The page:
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A rooster’s crow announced the dawn. This dawn was not the sunrise, still hours away, but the dawn of Peter’s realization of what he had done. Like the first rays of the sun slicing through the night’s darkness, Peter awakened to his sin and its gravity. It cut him to the core of his being, and he went out and wept bitterly. And with those tears, the rehabilitation of Simon Peter began.


In his anguish, Peter may have reflected on the words of another broken man, King David of Israel, who in the agony of realized sin but with hope in his heart, wrote, “a broken and contrite heart, O God, you will not despise.” If Peter did, he found David’s words to be true.


Peter’s sin would not define him, as Judas’ did. He rose to heights he could not have imagined at the time he heard the rooster crow. Jesus had already told him, “to you will I give the keys of the kingdom of heaven,” signifying that he would be the first to declare the gospel to a world that would have been forever lost without it. Even after Peter’s denial and the Lord’s death and resurrection, Jesus told him “shepherd my sheep.” He would write two priceless letters that would make their way into the sacred scriptures – words that still bless millions today.


The key to Peter’s rehabilitation was his willingness – no, his passionate desire – to accept the free gift of forgiveness he knew he did not deserve, and to become what he knew God wanted him to be.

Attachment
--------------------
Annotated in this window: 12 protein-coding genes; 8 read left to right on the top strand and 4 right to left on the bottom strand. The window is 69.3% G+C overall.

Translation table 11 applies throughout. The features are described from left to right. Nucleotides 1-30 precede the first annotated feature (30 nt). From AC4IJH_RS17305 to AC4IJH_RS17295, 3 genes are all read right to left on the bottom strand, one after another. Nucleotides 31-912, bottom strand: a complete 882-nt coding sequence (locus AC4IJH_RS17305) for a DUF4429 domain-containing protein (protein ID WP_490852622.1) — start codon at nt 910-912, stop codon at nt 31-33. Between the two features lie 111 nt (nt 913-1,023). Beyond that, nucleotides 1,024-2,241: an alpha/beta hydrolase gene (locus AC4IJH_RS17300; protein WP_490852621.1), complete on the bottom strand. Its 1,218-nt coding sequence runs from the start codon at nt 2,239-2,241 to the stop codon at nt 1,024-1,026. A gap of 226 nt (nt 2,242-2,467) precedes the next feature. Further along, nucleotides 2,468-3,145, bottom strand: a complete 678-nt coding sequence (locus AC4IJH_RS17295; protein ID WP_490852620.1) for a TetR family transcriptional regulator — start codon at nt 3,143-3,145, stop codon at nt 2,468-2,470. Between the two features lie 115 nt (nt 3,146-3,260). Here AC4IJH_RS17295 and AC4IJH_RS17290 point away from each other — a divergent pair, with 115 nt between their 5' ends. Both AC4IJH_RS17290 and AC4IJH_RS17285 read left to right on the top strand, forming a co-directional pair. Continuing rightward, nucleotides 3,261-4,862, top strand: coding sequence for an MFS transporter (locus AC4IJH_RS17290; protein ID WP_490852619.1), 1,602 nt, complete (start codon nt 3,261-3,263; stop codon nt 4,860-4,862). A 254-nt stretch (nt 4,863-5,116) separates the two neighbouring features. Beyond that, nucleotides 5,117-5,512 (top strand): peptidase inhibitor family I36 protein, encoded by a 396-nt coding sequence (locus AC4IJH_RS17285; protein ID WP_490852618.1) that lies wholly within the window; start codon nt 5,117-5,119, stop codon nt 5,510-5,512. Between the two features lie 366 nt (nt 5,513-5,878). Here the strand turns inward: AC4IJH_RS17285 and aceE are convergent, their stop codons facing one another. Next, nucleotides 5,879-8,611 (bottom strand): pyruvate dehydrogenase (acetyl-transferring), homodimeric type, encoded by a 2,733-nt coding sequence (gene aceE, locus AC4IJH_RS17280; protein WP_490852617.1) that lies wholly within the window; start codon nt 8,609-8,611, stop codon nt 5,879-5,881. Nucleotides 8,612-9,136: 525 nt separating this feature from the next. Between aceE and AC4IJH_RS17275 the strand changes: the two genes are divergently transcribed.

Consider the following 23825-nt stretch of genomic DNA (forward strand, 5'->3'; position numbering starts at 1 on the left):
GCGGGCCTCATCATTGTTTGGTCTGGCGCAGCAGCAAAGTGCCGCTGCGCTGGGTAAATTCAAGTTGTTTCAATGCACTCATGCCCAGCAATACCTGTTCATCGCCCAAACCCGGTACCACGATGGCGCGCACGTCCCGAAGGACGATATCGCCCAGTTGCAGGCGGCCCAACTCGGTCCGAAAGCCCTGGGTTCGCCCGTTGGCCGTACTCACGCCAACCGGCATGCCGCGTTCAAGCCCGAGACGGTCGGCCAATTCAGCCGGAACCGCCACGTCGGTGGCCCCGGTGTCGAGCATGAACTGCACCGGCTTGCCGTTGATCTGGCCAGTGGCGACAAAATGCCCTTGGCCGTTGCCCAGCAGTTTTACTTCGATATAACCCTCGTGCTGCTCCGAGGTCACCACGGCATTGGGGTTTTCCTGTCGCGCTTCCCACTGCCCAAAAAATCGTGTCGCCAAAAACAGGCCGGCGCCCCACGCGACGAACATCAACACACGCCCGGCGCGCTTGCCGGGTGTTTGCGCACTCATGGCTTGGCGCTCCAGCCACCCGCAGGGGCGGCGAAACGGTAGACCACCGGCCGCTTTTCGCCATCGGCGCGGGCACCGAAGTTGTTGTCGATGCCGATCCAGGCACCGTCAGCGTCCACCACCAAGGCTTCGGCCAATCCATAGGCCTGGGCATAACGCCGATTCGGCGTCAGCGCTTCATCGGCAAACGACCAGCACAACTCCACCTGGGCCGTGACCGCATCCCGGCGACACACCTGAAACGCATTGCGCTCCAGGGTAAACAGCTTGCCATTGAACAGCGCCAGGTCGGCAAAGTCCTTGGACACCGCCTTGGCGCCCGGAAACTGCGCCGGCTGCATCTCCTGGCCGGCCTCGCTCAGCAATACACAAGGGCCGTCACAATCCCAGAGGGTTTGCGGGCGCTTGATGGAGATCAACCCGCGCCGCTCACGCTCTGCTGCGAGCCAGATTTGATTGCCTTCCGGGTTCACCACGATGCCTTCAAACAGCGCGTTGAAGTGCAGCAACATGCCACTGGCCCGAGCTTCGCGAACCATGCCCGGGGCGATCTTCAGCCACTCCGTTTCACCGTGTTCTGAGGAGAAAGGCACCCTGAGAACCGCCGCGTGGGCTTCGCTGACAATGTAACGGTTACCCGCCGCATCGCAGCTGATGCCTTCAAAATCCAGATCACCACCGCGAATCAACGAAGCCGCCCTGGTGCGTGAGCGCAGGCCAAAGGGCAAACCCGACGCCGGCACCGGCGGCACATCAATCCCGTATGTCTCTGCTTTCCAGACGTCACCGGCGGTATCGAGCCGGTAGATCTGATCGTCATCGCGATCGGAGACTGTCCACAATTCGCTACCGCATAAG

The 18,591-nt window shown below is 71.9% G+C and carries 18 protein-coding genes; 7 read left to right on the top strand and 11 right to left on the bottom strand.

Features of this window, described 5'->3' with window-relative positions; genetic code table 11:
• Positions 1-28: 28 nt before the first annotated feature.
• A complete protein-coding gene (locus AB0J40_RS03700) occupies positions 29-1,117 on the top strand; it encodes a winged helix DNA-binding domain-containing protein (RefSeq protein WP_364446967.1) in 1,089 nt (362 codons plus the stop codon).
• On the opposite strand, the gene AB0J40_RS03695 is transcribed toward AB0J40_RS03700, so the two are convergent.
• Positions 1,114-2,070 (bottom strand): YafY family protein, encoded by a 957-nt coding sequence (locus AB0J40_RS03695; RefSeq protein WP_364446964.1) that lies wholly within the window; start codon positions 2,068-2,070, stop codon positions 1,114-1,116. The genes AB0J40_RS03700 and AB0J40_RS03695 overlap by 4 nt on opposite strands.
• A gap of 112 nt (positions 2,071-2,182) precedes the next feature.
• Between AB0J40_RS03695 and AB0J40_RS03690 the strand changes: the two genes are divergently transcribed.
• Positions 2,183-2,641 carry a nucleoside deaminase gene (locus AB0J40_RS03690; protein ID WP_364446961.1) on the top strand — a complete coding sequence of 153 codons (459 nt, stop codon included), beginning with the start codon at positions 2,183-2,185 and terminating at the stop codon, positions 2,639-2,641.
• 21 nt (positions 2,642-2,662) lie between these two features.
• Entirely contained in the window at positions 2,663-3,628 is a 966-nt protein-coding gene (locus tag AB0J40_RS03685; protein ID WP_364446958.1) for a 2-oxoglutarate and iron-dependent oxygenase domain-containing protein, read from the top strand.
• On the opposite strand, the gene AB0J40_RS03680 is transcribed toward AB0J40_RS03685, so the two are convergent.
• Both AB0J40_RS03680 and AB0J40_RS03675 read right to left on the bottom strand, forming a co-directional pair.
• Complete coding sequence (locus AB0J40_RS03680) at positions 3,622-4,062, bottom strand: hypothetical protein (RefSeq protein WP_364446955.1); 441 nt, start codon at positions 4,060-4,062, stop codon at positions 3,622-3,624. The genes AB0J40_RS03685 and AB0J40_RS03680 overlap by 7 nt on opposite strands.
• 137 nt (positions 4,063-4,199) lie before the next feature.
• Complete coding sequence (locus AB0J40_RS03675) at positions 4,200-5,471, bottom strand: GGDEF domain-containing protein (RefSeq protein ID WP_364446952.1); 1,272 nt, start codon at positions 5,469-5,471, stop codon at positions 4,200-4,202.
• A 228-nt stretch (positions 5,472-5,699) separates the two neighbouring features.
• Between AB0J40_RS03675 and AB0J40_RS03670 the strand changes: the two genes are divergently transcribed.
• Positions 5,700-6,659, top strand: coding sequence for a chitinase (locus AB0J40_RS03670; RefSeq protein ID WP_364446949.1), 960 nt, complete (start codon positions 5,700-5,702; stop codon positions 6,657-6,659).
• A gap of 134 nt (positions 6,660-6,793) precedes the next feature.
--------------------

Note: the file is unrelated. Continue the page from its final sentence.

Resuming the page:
Jesus knew in advance that all this would happen. Before going to the garden of Gethsemane where he would be arrested, he said to Peter, "Simon, Simon, behold, Satan has demanded permission to sift you like wheat; but I have prayed for you, that your faith may not fail; and you, when once you have turned again, strengthen your brothers." I suggest that Jesus prayer for Peter’s faith was not that Peter wouldn’t deny him, for he immediately afterward told Peter he would do so; but that Peter would find the way back - he would “turn again.”


There is a way back from sin. It is easy to find and easy to take, with the main impediments residing within ourselves: “I just don’t want to give up my life as it is,” “my sins are too great,” “I can’t maintain the life God requires,” or “I’m not worth saving.” Judas Iscariot may have had similar thoughts, but such is an insult to God, whose grace is greater than every sin since Adam’s. If sin were greater than God, it would be sin, not God, we should worship. But God is greater and through Jesus’ work has conquered sin.


Have I, by words, thoughts, or deeds, denied Jesus? Am I willing to abandon sin and be lifted above it rather than be destroyed by it? Has Satan demanded permission to sift me like wheat? Is a rooster crowing for me?

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